Over the years, it was claimed that the military government had served as a tool in Mapai’s hands for reinforcing its rule, both by giving out jobs and by distributing benefits, and also by intervening in election campaigns through the creation of Arab factions within existing parties that were convenient for the ruling party (and suppressing opponents on the other side). This is not the venue to discuss that allegation – for which evidence exists – but it’s worth noting one of the motifs of the hard-hand policy, which preserved the segregation between Arabs and Jews, as expressed candidly by Ben-Gurion in the meeting of the Mapai Secretariat on January 5, 1962: “The moment that the difference between Jews and Arabs is eliminated, and they are at the same level If on that day there does not exist a regime in a world where there are no more wars, I do not have the shadow of a doubt that Israel will be eradicated and no trace will remain of the Jewish people.”

DEBATE: Is A Two-State Solution Still Even Possible?

https://www.youtube.com/watch?v=hRf-4NtCw7c

Israeli MPs pass a new law making it harder for any future government to cede Jerusalem.

In the words of one Israeli opposition member of parliament: “When Jerusalem burns, everything burns”.

Nahman Shai fears a newly passed law in the Israeli parliament, the Knesset, could lead to more unrest in the Middle East. The Israeli law makes it harder to divide the contested capital of Jerusalem in any future deal with the Palestinians. Israel says the city is its capital. Palestinian leaders say East Jerusalem has always been their capital.

It all could have a dramatic impact on any peace deal between Israel and Palestine – with some saying its yet another fatal blow to a possible two-state solution.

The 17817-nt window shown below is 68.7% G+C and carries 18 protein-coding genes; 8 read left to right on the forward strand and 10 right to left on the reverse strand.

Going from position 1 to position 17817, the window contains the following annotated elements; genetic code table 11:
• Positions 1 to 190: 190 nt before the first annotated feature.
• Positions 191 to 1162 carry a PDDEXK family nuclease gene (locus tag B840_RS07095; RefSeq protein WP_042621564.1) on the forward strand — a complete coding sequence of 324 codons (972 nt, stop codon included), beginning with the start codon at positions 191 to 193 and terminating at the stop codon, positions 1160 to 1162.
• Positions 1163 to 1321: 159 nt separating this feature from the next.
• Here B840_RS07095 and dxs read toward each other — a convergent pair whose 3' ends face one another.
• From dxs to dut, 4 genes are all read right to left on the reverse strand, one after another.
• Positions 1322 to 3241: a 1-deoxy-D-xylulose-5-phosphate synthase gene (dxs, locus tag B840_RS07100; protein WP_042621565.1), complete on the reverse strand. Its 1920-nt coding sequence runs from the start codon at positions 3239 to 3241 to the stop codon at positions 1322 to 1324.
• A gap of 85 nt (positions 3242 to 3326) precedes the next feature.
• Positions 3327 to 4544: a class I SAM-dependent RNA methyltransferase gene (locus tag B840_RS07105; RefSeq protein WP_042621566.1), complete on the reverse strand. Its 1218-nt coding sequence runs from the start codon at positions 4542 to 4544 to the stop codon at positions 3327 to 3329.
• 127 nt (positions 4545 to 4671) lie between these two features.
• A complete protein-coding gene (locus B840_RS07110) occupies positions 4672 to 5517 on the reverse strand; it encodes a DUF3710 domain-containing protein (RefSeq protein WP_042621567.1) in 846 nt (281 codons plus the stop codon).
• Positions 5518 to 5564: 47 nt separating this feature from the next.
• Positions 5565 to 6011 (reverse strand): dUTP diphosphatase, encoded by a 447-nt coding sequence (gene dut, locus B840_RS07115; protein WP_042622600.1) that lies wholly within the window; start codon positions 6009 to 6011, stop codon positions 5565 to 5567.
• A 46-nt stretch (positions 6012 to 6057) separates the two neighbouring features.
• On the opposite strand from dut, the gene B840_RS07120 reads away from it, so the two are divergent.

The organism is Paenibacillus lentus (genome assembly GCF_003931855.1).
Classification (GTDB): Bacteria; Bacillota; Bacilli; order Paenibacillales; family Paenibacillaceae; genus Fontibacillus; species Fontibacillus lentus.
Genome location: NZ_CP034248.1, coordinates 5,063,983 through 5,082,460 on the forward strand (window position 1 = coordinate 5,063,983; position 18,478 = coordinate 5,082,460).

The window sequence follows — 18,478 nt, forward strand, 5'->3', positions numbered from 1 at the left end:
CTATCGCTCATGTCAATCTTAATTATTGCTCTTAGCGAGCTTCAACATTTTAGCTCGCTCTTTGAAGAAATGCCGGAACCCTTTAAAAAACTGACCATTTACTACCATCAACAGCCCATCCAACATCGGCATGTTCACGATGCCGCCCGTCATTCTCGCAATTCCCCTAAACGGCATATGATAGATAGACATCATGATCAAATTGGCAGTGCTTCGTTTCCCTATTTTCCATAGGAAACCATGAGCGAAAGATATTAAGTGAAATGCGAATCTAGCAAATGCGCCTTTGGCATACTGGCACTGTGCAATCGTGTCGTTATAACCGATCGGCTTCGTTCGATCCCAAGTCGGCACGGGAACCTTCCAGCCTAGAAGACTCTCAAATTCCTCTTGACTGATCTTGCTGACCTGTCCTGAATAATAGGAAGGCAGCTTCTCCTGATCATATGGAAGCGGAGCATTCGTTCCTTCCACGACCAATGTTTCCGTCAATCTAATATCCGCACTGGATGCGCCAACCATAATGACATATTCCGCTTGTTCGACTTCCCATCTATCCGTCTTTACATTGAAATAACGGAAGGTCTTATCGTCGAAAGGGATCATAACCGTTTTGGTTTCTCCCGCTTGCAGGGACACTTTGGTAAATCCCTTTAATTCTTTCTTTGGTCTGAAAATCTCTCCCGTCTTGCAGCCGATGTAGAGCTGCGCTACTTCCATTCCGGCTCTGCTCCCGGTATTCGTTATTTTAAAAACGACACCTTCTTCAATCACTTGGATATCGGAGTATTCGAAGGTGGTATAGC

EXCLUSIVE: Will ISIS Blow up Olympics in Korea?

Despite major defeats in Syria and Iraq, ISIS still remains the greatest threat to security and stability in the world. The terrorists have switched recently to single hostile activities and heinous acts of terror in the EU and throughout Asia.

Social media became quite a good platform for ISIS recruiters to disseminate and spread information on the guidelines for ‘lone wolves’. Brainwashers urge them to organize and commit terrorist attacks in cities, social gathering places during public events and Christian holidays.

Major sporting events facilities are also a prior target for the jihadists. According to the Sun, ISIS radicals were planning to carry out attacks during the Rio 2016 Olympic Summer Games. The masterminds posted the step-by-step guide, which includes 17 different attack methods, on social network Telegram. The terrorists awaited the hostile activities to be implemented by the experienced militants as well as common people willing to swear allegiance to ISIS.

According to Mustaqila Press Agency, quite an interesting information has appeared recently on ISIS-supporters discussing via Telegram channels how to organize attacks on Olympic sites in South Korea. For its part, a year ago official Seoul claimed terror threat would rise. On June 19, 2016, the Yonhap news agency with the reference to the national intelligence service of South Korea reported on a series of attacks aimed at various military and government facilities. The intelligence sources said, not only the Koreans would be in danger but also the people of other states.